Supreme Court Eliminates the Presumption of Prudence for ESOP Fiduciaries, Articulates New Pleading Standards

    July 2014

    The US Supreme Court recently released a decision of great importance in relation to tax-qualified retirement plans commonly known as employee stock ownership plans (ESOPs). The case is Fifth Third Bancorp et al v. Dudenhoeffer et al., No. 12-571, June 25, 2014.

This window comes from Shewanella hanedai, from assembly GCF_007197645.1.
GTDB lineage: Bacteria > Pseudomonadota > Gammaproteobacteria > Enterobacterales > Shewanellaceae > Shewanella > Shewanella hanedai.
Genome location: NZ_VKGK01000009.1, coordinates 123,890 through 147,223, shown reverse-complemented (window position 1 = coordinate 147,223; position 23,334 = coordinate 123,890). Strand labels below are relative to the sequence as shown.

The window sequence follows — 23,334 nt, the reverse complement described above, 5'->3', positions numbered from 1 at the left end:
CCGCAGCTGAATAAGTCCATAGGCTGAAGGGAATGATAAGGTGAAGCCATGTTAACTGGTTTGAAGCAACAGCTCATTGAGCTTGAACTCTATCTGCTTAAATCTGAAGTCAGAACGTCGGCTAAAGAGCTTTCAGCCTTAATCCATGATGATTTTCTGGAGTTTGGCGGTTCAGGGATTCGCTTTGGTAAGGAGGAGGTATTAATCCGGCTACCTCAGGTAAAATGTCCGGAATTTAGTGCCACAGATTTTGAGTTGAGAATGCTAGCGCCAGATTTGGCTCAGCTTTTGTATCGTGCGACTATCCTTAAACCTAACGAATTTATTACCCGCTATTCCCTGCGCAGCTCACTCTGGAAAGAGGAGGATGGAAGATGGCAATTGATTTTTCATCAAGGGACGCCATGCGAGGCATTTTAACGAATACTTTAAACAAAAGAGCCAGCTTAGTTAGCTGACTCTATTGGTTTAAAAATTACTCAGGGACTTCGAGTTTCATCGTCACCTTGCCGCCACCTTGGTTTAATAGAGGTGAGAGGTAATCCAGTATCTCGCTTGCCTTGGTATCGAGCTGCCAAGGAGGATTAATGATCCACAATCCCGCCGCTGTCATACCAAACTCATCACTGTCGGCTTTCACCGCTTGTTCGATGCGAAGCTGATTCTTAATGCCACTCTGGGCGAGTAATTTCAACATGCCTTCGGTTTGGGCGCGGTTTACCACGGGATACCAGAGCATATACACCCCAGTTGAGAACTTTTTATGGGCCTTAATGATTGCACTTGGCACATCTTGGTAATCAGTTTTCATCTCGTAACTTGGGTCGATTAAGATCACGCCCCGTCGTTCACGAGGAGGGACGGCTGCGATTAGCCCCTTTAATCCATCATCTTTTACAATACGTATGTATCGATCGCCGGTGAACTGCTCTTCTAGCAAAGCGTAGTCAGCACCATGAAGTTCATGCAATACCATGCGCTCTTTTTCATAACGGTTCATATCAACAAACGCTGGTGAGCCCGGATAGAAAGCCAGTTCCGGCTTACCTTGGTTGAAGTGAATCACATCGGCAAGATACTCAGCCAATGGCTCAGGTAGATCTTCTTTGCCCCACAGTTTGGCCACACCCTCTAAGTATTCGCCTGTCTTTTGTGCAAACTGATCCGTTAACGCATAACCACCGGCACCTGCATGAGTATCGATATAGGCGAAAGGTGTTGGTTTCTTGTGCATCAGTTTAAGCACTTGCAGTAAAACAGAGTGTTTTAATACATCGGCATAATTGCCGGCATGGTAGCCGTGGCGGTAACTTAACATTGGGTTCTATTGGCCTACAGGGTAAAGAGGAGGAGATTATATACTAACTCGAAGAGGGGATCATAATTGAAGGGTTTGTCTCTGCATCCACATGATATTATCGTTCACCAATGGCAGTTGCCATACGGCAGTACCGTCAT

The main holding in this case relates to the mechanics of litigation. If an ERISA breach of fiduciary claim is filed against an ESOP trustee (or other plan fiduciary), the fiduciary does not have a “special presumption” that the holding of, or purchase of, employer securities is or was prudent.  Nevertheless, subsequent parts of the Supreme Court’s ruling could be viewed as a bit more favorable for ESOP fiduciaries. The attached publication has more details.